11 Apr 40,000 Missing Girls: Sexual Panics, Prostitution, and Police Violence During the World Cup and the Olympics in Brazil
Gregory Mitchell (Women’s, Gender & Sexuality Studies, Williams College)
Monday, April 11, 2016 / 4:00 PM
McCune Room, 6020 HSSB
In the run-up to the 2014 World Cup and 2016 Olympics, the Brazilian government engaged in a militarized campaign to clean up favelas, blighted areas, and red light districts so that it could “develop” them. This talk, based on ethnographic work in Rio de Janeiro, London, and Cape Town, argues that there is a pattern in host cities of such events in which neoliberal agents, state forces and NGOs use discourses of feminism and human rights – especially unfounded fears about sex trafficking and sports – to enact such changes regardless of the political economic conditions or systems of governance. Through these actions, these coalitions have created channels for the very exploitation they purport to prevent and increased sexual health vulnerabilities for at-risk populations. Mitchell is Assistant Professor at Williams College in Women’s, Gender & Sexuality Studies and affiliate faculty in the Department of Anthropology & Sociology.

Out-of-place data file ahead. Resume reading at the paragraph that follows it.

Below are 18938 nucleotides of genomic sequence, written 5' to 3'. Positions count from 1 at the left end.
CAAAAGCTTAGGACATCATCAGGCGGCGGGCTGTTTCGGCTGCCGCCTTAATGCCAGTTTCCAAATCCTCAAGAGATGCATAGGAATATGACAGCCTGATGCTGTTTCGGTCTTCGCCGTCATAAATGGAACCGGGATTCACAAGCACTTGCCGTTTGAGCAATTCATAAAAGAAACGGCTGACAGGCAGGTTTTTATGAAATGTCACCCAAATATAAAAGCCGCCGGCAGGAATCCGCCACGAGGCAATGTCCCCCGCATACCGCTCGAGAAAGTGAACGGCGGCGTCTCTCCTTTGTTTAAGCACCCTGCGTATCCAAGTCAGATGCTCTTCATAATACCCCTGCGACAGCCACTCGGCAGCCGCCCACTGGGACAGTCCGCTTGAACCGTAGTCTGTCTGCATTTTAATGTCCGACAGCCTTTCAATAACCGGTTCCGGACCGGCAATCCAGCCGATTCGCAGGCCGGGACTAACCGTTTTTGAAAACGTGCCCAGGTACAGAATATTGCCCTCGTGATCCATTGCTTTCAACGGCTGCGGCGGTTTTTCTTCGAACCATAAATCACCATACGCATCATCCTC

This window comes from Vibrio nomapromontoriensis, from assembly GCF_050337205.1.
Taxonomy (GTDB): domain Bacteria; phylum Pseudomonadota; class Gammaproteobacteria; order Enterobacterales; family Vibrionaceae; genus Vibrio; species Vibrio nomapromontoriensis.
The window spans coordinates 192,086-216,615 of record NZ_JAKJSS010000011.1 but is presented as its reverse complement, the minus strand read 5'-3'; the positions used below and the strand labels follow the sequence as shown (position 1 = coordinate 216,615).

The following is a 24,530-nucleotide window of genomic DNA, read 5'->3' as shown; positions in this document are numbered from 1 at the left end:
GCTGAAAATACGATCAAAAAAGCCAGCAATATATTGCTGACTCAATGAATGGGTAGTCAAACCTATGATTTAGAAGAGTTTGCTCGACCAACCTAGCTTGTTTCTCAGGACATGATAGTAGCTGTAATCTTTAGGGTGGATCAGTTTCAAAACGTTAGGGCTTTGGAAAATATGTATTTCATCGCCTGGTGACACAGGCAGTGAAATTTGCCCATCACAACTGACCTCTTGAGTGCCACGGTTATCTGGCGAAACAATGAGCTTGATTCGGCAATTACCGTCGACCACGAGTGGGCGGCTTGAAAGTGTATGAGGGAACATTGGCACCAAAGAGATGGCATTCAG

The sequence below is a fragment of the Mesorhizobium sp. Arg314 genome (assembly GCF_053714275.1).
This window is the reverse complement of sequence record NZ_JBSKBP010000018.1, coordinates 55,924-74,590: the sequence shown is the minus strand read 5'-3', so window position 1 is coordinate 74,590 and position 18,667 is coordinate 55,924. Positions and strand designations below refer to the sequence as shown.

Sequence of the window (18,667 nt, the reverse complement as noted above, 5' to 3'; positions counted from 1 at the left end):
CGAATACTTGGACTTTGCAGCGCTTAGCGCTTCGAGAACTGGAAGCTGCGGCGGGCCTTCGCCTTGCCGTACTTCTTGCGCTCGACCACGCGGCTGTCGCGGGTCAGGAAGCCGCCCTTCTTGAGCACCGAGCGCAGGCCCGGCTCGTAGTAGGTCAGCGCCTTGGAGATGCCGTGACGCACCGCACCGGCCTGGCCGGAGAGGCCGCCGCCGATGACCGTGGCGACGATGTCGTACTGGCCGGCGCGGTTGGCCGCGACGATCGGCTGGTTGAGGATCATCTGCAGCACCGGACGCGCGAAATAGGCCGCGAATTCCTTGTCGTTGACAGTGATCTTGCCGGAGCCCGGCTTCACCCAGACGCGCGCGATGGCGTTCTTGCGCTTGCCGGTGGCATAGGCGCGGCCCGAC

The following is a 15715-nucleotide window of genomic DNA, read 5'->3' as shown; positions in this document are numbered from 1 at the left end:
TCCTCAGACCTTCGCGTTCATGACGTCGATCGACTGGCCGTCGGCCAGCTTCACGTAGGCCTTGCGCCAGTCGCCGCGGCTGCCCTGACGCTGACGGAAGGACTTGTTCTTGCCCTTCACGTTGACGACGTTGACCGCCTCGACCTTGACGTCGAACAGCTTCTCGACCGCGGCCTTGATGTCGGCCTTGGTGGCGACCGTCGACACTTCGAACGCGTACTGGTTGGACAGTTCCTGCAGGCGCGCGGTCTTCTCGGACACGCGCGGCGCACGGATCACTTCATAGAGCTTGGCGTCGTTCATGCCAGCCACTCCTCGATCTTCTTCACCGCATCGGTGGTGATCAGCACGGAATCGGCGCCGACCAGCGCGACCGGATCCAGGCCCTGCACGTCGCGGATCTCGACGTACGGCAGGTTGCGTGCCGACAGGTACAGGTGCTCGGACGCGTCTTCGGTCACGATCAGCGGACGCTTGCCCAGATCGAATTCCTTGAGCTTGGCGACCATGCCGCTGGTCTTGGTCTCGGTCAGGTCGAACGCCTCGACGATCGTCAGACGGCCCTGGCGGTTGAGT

Sponsored by the IHC’s New Sexualities RFG, the Dept. of Global Studies, the Hull Chair in Feminist Studies, the Dept. of Feminist Studies, the Dept. of Latin American and Iberian Studies, Dr. Paul Amar, Dr. Jennifer Tyburczy, and the IHC.